First, the impressive backgrounds of people like Alex will have little bearing on their ability to manage complex projects. Many companies routinely find that replacing one veteran project manager with another has no impact. Despite their experience with complex projects, both managers do not meaningfully change the mental models they’ve already formed in simpler and usually similar contexts. In some cases, in fact, companies might even be better off hiring someone who didn’t have experience. That’s not to say different managers don’t make different decisions or circumstances may not conspire to make a particular project turn out well, or even that a few managers aren’t consistently successful over time. The point is most managers, even those with impeccable resumes, fail to turn in consistently good, let alone improving, performance on the projects they run. Even when managers do consistently better their performance, the improvement is probably the result of some subtly different past experience rather than systematic and incremental learning from complex projects.
The second implication is a corollary of the first. If it makes little difference whom you put in charge, then managers will end up ascribing responsibility for failures not to their own decisions but to some other factor: Overambitious planning or the demands of the finance department (or — as is often the case — a salesperson promising too much to the client and then setting unrealistic goals for the project). When that kind of belief takes hold, managers start to look in the wrong places for solutions to their performance problems. That can be a recipe for disaster.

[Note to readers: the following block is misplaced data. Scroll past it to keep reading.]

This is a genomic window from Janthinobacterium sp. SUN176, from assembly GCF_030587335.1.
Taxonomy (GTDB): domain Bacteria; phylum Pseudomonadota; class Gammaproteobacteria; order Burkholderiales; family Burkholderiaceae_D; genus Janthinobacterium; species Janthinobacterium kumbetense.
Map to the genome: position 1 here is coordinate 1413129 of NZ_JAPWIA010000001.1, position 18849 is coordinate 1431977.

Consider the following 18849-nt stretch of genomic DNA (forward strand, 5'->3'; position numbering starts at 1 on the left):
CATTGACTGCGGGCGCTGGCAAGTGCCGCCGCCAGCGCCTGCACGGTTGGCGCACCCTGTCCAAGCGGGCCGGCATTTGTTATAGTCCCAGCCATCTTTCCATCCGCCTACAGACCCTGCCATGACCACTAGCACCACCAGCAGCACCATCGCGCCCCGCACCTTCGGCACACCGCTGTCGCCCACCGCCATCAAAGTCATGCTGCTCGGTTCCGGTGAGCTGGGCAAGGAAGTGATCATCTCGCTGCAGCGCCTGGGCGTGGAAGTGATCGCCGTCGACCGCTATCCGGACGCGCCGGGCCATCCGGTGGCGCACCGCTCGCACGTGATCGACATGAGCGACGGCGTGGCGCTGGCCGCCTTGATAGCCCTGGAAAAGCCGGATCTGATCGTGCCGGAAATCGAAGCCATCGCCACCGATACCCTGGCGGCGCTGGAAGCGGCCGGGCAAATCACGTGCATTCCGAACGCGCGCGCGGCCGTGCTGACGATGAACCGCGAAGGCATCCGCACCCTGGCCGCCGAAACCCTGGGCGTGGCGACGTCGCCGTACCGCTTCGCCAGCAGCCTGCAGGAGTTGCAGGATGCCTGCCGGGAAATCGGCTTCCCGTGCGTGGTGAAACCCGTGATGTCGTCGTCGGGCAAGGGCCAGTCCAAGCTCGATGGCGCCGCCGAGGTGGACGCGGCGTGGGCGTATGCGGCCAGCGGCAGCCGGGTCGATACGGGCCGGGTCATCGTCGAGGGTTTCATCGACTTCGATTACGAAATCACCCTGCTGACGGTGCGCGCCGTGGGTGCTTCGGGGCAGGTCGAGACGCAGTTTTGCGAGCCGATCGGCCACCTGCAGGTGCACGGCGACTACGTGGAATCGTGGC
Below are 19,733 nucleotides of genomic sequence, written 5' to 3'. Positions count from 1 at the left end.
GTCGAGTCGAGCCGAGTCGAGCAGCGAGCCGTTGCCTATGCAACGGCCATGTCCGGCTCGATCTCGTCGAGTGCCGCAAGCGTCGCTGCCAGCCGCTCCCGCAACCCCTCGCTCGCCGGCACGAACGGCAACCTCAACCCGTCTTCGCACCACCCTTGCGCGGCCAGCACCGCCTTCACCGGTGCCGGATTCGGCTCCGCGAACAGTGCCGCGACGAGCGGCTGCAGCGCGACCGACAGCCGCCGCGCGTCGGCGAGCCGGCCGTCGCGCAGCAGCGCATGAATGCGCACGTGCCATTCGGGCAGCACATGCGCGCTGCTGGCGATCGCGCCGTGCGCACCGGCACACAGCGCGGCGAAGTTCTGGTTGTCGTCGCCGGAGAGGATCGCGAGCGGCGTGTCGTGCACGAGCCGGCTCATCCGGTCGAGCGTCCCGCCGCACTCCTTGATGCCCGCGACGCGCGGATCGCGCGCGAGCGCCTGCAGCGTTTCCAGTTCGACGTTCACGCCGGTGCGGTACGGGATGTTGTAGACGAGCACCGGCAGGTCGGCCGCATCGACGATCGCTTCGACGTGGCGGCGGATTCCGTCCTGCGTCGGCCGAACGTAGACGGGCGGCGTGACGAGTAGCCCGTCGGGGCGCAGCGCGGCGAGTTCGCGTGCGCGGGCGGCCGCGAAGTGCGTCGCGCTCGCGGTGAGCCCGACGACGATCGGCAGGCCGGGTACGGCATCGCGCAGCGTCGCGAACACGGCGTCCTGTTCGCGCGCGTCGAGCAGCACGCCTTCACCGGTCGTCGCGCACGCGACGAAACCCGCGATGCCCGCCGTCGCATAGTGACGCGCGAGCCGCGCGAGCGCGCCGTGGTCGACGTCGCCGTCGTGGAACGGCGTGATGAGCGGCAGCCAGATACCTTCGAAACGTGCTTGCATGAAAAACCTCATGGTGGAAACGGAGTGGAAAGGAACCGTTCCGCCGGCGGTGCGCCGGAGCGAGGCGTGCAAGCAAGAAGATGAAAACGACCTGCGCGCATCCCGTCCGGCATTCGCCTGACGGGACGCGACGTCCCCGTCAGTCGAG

Fixing the experience learning cycle
Although our research indicates the experience learning cycle has broken down for most managers of complex projects, it can be mended. There are a number of practical steps organisations can take to get managers to start learning in complex situations. Some of our recommendations accept the deficiencies of the experience learning cycle and involve helping managers work around them by supplying other types of learning. Other approaches aspire to reduce the deficiencies of the cycle through improved discovery and appropriation.
Companies that adopt these recommendations will quickly find their ability to improve project-management performance will increase.
Provide more cognitive feedback
Project environments are rich in information, particularly feedback on outcome, which is delivered through status reports. But in environments where cause-and-effect relationships are ambiguous, outcome feedback is not an effective mechanism for discovery or for identifying reasons underlying a specific problem. What managers need is feedback that provides insights into the relationships among important variables in the project environment, particularly as the project evolves. This is called cognitive feedback.